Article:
For the next week or so I saw ads from Lego for this set. Then, one evening, after seeing an ad, I clicked through and decided I was having it. I purchased. Facebook recorded the sale for Lego and the advert registered a £120 conversion.

Still, I had already seen the set. I was already a Lego customer, so should Facebook get the credit?

Without the Facebook ad I may have remembered about the set and bought it, I may not. I probably wouldn’t have, to be honest, since I am running out of room for Lego and I have to be selective. Therefore, an ad one night as I was browsing Facebook, reminding me I was interested, led to the sale. It was Facebook’s sale for sure.

So, that’s a relatively small purchase value. Does Facebook work for larger sales? Oh, yes!

A few years ago, Liverpool FC redeveloped their Main Stand at Anfield, and began preselling hospitality season tickets through the website. As a lifelong fan, and someone who was nowhere near the front of the decades-long standard season ticket waiting list, this was realistically my only chance to get tickets.

As an existing fan, and someone on the club’s newsletter, I received the email about securing season tickets. I clicked through to the website and requested a brochure, which came through instantly with the prices for the Carlsberg Dugout Lounge.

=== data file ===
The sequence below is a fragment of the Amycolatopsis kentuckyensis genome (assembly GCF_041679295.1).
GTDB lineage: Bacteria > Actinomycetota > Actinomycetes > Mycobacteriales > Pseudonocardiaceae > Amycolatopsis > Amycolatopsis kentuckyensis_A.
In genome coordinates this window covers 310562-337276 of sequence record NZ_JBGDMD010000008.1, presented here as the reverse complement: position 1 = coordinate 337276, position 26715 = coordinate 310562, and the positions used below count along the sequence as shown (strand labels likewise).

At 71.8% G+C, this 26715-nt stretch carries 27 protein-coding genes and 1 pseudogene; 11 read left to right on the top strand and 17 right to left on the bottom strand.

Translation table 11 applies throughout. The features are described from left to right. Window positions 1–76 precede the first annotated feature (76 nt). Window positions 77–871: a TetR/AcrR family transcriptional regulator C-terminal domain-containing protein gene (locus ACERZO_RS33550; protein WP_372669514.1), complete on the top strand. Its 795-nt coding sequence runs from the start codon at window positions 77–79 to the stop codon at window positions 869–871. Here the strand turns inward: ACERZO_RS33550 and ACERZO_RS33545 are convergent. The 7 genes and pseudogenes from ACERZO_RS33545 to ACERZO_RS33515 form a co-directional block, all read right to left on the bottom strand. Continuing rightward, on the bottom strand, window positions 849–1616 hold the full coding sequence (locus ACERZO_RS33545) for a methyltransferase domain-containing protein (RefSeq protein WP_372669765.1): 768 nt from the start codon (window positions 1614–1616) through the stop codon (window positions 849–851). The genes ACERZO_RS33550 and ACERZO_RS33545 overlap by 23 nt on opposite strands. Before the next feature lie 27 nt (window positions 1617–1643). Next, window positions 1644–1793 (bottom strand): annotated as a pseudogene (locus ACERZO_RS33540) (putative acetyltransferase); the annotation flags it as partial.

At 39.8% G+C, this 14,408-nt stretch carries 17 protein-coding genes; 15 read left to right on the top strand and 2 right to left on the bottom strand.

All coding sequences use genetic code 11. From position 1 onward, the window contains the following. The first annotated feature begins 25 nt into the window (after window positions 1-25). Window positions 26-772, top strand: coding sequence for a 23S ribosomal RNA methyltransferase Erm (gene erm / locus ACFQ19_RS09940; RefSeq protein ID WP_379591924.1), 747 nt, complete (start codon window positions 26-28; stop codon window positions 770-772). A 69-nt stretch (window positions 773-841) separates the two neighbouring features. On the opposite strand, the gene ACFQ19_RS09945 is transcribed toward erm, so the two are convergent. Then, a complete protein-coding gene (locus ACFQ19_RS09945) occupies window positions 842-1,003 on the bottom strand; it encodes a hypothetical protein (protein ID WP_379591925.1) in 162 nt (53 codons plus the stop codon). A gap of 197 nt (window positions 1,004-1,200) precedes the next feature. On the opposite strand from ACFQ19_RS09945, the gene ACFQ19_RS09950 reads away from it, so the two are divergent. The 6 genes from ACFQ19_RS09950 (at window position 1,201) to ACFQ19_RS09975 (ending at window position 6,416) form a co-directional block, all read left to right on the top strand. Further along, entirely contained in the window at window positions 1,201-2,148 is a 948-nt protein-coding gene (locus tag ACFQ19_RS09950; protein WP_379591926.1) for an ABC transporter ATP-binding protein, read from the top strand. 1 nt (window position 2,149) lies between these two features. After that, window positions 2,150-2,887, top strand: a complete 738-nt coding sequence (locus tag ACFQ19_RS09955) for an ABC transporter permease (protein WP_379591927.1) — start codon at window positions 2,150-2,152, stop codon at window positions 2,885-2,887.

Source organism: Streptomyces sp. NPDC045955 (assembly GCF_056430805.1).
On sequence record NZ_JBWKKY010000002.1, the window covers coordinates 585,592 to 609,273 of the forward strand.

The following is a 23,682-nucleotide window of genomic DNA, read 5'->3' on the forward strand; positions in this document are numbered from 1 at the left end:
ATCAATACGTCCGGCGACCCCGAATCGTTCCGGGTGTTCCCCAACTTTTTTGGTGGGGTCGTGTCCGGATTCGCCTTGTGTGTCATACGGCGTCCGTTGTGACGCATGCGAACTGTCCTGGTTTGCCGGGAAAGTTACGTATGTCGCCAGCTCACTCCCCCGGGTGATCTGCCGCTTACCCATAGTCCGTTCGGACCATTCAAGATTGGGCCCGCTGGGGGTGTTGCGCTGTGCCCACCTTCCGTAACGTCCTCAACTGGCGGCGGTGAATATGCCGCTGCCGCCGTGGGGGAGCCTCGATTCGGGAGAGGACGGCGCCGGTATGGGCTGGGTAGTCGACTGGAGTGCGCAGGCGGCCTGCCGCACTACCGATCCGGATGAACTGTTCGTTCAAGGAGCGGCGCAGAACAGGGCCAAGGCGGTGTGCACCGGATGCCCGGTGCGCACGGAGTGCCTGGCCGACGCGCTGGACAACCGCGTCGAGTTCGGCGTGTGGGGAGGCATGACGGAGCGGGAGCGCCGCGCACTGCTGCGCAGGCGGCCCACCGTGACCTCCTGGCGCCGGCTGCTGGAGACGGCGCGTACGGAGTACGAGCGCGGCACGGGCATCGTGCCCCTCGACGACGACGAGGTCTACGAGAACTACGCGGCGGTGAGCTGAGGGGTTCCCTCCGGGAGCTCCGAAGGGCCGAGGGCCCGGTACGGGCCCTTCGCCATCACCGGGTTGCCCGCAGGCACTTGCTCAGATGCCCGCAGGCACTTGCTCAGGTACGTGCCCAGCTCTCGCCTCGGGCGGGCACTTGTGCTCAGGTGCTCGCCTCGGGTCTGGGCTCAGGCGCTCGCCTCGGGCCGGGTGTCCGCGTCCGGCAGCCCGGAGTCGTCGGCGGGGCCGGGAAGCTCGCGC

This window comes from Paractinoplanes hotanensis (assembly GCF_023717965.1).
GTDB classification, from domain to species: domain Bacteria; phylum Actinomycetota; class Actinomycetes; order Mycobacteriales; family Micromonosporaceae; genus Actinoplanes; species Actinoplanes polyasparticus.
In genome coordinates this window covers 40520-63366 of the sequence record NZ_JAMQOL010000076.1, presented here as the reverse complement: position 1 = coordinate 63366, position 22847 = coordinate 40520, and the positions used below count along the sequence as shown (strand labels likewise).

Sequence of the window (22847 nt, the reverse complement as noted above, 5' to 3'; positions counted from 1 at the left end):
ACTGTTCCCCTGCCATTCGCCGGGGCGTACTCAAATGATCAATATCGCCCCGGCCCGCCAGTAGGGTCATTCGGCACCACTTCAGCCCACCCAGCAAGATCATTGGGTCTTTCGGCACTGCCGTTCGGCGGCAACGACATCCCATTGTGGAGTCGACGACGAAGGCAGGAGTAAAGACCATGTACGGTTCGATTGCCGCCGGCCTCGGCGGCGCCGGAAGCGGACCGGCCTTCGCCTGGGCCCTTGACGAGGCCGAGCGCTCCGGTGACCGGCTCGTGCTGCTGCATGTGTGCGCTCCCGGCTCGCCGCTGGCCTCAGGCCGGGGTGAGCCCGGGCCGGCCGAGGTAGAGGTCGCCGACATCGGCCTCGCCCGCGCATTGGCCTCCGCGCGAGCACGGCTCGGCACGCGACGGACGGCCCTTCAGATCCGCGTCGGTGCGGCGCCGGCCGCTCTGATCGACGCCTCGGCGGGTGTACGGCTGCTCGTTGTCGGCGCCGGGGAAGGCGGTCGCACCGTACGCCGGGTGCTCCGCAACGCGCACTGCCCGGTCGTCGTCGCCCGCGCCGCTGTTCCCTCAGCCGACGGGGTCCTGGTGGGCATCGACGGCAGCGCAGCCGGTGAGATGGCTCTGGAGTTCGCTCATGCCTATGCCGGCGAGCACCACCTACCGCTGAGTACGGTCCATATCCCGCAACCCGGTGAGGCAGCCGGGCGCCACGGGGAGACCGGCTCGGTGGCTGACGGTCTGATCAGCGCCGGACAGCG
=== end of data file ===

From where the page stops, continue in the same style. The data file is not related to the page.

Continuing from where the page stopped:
Prices started in the £3,000+ mark, plus VAT, per seat per season. That’s a lot of money. What’s worse, they were a minimum of two seats, for a minimum of three years.

No way was I spending that on something that wasn’t tangible. I closed down the PDF and put it out of my mind, after publicly announcing to the whole office how expensive it was.

However, I was now in their Facebook Audience. I had clicked on the link and I had requested a brochure. I was an interested person. I was retargeted for the next few weeks with ads for the hospitality season tickets. The ads showed the concept art for the lounges, the views from the seats, listed everything that was included and even mentioned the scarcity of the tickets. That was the key… they were selling fast.

Then, one day, after a particularly exciting European match, I saw the ad again. I clicked on it and filled in a contact form for a call. This is where I was given a preliminary seat, which I had to confirm and pay within 24hrs in order to secure.

That Facebook ad was responsible for Liverpool FC selling two hospitality season tickets for the next seven years – and countless upsells of merchandise in the lounge over the seasons.

Liverpool Football Club Hospitality 011

Despite me being a fan already, and despite me having already registered my interest, without Facebook Ads I would not have been converted into a season ticket holder.

Facebook Retargeting is a hugely powerful advertising tactic that works tirelessly to secure the sales you’ve kindled, but haven’t fully converted. If you’d like to know more about Facebook Advertising, how it works, how we can set it up for you and how you can increase your sales with it, then send us a message today. The sooner it’s set up, the sooner you’ll start benefiting.

Darren Jamieson